James Edgar Kain was born in Hastings New Zealand on the  27th of June 1918. 'Cobber' as he would become to be known as worked at first for his Father's warehouse business in Wellington. In 1936 he obtained his private pilot's licence with the Wellington Aero Club before leaving New Zealand in November for London to join the RAF. Kain began his flying training in January 1937 and in late November was posted to 73 Squadron. Re-equipped with Hurricanes in 1938, the squadron was fully operational by March 1939 and on 24 August was ordered to mobilise for war. Four days after war was declared 73's sixteen Hurricanes flew across the Channel to France. On 10 September 1939 Kain flew his first operational patrols, but saw no enemy activity. On a defensive patrol on the 8th of  November Kain spotted a Do 17 reconnaissance aircraft ahead and above him. It began to climb and Kain followed, making two attacks but seeing no results. At 27,000 feet, with his Hurricane showing signs of strain, he attacked again and the Dornier dived steeply. Kain followed but pulled out when he saw fabric peeling off his wings. The Dornier crashed into a village, exploding on impact and killing the crew.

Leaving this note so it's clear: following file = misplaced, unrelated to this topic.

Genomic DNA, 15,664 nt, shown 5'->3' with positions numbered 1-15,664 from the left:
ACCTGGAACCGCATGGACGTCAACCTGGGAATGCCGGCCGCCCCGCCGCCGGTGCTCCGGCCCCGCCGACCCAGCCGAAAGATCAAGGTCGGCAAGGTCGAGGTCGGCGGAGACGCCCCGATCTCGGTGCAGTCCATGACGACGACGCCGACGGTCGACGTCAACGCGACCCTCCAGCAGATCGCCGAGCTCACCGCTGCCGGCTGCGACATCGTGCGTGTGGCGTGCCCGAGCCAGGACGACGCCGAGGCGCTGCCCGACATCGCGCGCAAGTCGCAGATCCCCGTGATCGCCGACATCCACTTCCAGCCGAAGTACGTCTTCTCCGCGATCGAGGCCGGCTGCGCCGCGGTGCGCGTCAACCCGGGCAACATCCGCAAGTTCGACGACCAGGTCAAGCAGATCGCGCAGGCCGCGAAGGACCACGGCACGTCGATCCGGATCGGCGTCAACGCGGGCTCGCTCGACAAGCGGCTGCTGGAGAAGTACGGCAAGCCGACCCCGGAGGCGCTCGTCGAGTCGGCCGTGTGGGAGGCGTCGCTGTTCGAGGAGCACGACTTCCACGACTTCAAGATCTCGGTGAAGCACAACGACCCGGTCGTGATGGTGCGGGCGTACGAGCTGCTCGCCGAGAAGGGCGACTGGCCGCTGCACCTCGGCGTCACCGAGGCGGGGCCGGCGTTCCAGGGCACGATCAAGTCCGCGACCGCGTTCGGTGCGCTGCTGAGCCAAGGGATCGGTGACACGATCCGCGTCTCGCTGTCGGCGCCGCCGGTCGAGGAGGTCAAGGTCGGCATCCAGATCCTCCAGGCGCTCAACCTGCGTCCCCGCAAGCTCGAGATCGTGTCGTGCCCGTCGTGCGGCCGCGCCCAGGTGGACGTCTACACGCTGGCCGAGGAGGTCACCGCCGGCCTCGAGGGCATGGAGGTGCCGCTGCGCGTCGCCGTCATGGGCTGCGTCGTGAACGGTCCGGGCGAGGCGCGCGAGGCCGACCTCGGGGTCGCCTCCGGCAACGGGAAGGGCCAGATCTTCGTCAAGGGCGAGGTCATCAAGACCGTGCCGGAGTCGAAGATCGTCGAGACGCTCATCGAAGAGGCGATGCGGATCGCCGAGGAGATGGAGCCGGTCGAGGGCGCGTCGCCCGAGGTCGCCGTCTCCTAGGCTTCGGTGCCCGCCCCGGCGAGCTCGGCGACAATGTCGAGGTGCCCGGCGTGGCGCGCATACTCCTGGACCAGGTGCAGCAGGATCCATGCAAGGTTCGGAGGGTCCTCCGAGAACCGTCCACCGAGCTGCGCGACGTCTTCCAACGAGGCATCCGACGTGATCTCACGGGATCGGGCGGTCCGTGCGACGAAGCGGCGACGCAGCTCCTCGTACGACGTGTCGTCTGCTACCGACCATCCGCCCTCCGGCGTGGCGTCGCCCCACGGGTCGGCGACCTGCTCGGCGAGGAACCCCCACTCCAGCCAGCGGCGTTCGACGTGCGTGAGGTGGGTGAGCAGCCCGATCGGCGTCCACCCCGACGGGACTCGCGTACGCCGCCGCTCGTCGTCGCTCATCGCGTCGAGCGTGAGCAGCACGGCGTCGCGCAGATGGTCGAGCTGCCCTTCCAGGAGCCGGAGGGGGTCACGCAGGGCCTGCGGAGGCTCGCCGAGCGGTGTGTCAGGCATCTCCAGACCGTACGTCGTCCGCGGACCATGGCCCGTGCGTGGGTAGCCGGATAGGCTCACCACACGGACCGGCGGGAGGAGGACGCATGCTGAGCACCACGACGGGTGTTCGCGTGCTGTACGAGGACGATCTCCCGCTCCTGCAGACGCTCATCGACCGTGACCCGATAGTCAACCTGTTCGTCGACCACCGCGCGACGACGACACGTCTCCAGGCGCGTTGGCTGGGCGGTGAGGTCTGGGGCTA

Just over two weeks later he shot down another Dornier, Kain would have to wait almost three months for his next victory, while on a patrol he spotted several HE 111s, he climbed to engage but was bounced by BF 109s of III/JG53, he was hit by canon fire but managed to pull hard to the right causing his attacker to over shoot him, Kain returned fire and was rewarded by a plume of black smoke billowing from the 109. Neglecting his rear though Kain was hit again this time his cockpit filled with smoke and his engine cut out, It is said that his assailant was none other than Werners Molders. Kain managed to glide his engine-less aircraft to a French airfield. Kain again had a narrow escape on the 26th of March when leading a section of Hurricanes he encountered 109s (again probably of III/JG53) he immediately attacked and claimed two 109s in quick succession. This made Kain the first RAF 'Ace' of the War, his aircraft was then hit by return fire, the engine caught fire and Kain was hit in the leg, he had no choice but to bail. In 17 days Kain claimed another 11 victories. It was said of Kain that he attacked whatever he saw and he showed little finesse in his fighting. Worn out by continual  fighting Kain was ordered to return to England immediately. The following morning a group gathered to bid him farewell as he took off in his Hurricane to fly to Le Mans to collect his kit. Whether he felt that those watching below expected him to put on a last show will never be known but he performed a series of low level aerobatics before crashing into the ground. The Hurricane broke up and Kain, fatally injured, was thrown clear. James 'Cobber' Kain finished the War with 16 victories.